Now where did I put that baseless conspiracy theory...

Possibly a silly condition placed on them by GCHQ securocrats to enhance the mystique of these papers.

The nameless (again pointless security theatre) from GCHQ interviewed on Radio 4 about this was keen to stress the claim that Turing's papers could not possibly have been released any earlier because of their sensitive nature. We are supposed to read into this that GCHQ are: (a) diligently doing their bit to protect Blighty from code-breaking jihadis, Ruskies and Sino-hackers, and (b) emphasising Turing's total genius (while still brushing under the carpet the injustice of the British state hounding him for his homosexuality).

I don't doubt the importance of this work done by Turing and others at the time but it is farcical for GCHQ to engage in a PR exercise claiming they could not have been released decades ago.

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Kew allows all documents to be copied using their machines or photographed by the reader's camera, stands are provided. So anyone can put these online.

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(C) StationX

'Cept it will still be under crown copyright.

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Headmaster

Re: (C) StationX

Crown Copyright on documents only lasts for 50 years.

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Re: (C) StationX

Then .ru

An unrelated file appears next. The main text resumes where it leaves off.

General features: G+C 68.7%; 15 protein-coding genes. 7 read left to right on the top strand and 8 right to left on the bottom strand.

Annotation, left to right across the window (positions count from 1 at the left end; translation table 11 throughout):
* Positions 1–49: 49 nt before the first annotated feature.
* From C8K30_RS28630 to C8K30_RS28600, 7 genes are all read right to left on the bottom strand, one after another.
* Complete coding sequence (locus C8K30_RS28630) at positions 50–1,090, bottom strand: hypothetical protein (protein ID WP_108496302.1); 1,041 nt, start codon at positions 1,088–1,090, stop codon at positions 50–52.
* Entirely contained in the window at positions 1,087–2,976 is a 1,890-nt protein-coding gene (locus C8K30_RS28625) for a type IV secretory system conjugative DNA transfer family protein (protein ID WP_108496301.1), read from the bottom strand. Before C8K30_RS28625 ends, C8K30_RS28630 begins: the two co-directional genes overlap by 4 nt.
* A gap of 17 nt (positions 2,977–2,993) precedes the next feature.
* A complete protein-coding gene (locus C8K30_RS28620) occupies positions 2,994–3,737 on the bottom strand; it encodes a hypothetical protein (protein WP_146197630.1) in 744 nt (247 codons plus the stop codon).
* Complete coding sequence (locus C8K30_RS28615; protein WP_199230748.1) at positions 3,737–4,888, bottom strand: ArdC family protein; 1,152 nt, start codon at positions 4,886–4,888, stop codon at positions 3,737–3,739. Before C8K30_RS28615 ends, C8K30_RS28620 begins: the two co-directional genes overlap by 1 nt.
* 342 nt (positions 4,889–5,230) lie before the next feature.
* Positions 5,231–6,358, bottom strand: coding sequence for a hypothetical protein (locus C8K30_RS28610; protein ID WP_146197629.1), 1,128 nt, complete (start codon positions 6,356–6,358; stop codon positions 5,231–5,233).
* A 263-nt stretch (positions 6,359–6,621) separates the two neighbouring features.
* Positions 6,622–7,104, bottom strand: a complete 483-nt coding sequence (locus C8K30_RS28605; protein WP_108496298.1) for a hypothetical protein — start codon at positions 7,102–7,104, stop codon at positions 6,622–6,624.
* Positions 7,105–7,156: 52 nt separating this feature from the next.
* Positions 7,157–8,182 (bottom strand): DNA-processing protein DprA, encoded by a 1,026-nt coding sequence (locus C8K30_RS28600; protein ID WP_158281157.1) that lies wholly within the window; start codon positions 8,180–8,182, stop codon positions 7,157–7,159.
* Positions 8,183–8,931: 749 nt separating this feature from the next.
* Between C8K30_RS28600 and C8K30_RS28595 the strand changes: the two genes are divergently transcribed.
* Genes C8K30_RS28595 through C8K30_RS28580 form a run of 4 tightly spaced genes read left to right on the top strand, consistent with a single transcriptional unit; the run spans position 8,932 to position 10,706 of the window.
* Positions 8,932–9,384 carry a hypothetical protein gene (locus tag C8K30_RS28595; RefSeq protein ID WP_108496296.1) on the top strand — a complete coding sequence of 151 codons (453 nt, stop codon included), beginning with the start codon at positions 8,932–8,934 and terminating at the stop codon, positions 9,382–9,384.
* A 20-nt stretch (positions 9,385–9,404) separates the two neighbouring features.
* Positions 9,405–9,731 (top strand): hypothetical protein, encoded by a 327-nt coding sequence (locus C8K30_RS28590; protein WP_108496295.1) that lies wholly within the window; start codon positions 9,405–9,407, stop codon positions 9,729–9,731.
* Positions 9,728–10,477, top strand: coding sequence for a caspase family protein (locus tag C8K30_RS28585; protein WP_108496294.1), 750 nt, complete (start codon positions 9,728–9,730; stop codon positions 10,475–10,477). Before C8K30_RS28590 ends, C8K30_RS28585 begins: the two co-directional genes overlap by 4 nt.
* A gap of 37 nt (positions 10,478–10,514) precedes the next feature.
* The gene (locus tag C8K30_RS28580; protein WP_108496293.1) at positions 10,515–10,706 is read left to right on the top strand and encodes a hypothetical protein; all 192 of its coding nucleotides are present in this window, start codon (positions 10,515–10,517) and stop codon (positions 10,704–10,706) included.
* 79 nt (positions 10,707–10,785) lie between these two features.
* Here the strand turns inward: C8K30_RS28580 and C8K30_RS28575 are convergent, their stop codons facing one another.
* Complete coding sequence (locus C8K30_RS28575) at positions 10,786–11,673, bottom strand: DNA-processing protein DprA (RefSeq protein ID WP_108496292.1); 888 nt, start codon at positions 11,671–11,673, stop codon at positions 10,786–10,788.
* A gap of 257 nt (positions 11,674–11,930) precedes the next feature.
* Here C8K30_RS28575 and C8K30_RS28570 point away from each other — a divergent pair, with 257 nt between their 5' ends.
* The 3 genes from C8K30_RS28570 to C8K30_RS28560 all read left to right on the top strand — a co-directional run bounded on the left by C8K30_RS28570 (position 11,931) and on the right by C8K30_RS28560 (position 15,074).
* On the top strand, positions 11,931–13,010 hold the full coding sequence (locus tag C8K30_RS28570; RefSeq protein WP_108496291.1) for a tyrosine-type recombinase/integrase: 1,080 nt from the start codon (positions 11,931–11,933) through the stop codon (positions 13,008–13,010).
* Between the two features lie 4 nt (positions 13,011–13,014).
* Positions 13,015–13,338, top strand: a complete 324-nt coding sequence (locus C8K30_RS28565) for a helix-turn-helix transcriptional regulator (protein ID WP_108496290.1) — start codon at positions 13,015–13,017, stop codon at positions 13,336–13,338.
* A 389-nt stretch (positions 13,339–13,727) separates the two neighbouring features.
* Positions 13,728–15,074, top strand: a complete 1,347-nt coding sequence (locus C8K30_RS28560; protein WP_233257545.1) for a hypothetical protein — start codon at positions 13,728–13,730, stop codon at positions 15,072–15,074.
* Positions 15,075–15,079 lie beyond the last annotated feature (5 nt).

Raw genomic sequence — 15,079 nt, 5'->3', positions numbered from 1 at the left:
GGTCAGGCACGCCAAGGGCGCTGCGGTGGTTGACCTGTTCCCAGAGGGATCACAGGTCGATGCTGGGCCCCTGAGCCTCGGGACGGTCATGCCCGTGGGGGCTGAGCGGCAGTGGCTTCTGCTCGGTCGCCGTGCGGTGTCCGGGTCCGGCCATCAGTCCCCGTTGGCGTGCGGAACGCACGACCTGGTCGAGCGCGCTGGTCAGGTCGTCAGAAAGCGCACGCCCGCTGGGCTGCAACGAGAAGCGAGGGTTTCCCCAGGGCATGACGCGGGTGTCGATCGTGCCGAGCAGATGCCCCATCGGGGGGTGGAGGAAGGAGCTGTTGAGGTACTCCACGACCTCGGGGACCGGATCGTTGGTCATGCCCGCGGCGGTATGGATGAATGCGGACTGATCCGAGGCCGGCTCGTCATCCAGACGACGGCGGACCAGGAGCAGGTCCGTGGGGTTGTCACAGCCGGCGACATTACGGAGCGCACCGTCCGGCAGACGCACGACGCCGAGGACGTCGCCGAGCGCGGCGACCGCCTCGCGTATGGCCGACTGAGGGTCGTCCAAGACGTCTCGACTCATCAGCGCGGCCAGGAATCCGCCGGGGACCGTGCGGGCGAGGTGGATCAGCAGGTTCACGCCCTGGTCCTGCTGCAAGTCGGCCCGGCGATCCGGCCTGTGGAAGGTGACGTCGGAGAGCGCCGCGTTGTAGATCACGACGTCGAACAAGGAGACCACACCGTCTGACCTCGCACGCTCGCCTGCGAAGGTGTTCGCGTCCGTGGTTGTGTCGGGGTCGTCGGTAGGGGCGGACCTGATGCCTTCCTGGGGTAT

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Re: (C) StationX and copyright

Crown copyright from date of publication is 50 years.

For anything created pre 1988 and not published its copyright will not expire until 2040 at the earliest.

Unpublished created after 1988 is copyright for 125 years.

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Pirate

Re: (C) StationX and copyright

Nice knowing these things but my care-o-meter is at 0.

Pirate naow!

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Oh come on!

Will you please stop using the word boffin please? It sounds anti-intellectual and childish.

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Anonymous Coward

Re: Oh come on!

Or maybe you could just grow up and not care what names someone calls you?

The terms nerd and geek have already been reclaimed. Why not boffin too?

What the hell is there to be ashamed of?

"Hey look - it's that boffin over there..."

Seems to me it's actually a compliment?

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Re: Oh come on!

wor(l)d has moved on - 'boffin' is now mainly a term of possibly grudging, probably jokingly grudging, admiration.

Sources:

1) my teenage children

2) teh interwebs